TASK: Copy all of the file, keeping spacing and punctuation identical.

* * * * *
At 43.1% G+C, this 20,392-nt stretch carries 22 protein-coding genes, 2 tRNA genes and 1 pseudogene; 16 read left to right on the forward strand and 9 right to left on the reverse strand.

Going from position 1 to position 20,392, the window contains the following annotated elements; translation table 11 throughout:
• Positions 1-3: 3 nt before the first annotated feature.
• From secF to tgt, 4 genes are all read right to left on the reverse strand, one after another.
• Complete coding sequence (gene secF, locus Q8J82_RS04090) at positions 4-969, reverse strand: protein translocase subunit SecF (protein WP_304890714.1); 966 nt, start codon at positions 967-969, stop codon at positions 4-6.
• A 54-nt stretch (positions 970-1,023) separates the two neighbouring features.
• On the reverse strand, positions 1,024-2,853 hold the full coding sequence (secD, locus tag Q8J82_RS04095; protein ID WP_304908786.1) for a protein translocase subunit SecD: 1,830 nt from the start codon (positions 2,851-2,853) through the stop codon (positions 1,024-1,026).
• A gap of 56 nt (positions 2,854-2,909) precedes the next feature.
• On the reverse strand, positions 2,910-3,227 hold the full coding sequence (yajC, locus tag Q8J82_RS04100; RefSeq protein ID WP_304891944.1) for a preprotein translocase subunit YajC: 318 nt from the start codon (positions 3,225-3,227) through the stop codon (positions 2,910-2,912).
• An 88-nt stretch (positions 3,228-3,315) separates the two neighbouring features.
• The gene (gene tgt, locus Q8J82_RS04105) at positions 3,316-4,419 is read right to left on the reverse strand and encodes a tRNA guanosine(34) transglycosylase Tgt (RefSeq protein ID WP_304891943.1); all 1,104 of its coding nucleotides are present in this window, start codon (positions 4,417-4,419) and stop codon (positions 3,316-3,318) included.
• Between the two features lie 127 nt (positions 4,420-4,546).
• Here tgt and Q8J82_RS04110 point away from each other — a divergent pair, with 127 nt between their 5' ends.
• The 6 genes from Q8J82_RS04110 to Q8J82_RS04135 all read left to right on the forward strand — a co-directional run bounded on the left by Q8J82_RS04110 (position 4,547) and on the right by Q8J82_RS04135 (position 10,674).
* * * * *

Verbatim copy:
At 43.1% G+C, this 20,392-nt stretch carries 22 protein-coding genes, 2 tRNA genes and 1 pseudogene; 16 read left to right on the forward strand and 9 right to left on the reverse strand.

Going from position 1 to position 20,392, the window contains the following annotated elements; translation table 11 throughout:
• Positions 1-3: 3 nt before the first annotated feature.
• From secF to tgt, 4 genes are all read right to left on the reverse strand, one after another.
• Complete coding sequence (gene secF, locus Q8J82_RS04090) at positions 4-969, reverse strand: protein translocase subunit SecF (protein WP_304890714.1); 966 nt, start codon at positions 967-969, stop codon at positions 4-6.
• A 54-nt stretch (positions 970-1,023) separates the two neighbouring features.
• On the reverse strand, positions 1,024-2,853 hold the full coding sequence (secD, locus tag Q8J82_RS04095; protein ID WP_304908786.1) for a protein translocase subunit SecD: 1,830 nt from the start codon (positions 2,851-2,853) through the stop codon (positions 1,024-1,026).
• A gap of 56 nt (positions 2,854-2,909) precedes the next feature.
• On the reverse strand, positions 2,910-3,227 hold the full coding sequence (yajC, locus tag Q8J82_RS04100; RefSeq protein ID WP_304891944.1) for a preprotein translocase subunit YajC: 318 nt from the start codon (positions 3,225-3,227) through the stop codon (positions 2,910-2,912).
• An 88-nt stretch (positions 3,228-3,315) separates the two neighbouring features.
• The gene (gene tgt, locus Q8J82_RS04105) at positions 3,316-4,419 is read right to left on the reverse strand and encodes a tRNA guanosine(34) transglycosylase Tgt (RefSeq protein ID WP_304891943.1); all 1,104 of its coding nucleotides are present in this window, start codon (positions 4,417-4,419) and stop codon (positions 3,316-3,318) included.
• Between the two features lie 127 nt (positions 4,420-4,546).
• Here tgt and Q8J82_RS04110 point away from each other — a divergent pair, with 127 nt between their 5' ends.
• The 6 genes from Q8J82_RS04110 to Q8J82_RS04135 all read left to right on the forward strand — a co-directional run bounded on the left by Q8J82_RS04110 (position 4,547) and on the right by Q8J82_RS04135 (position 10,674).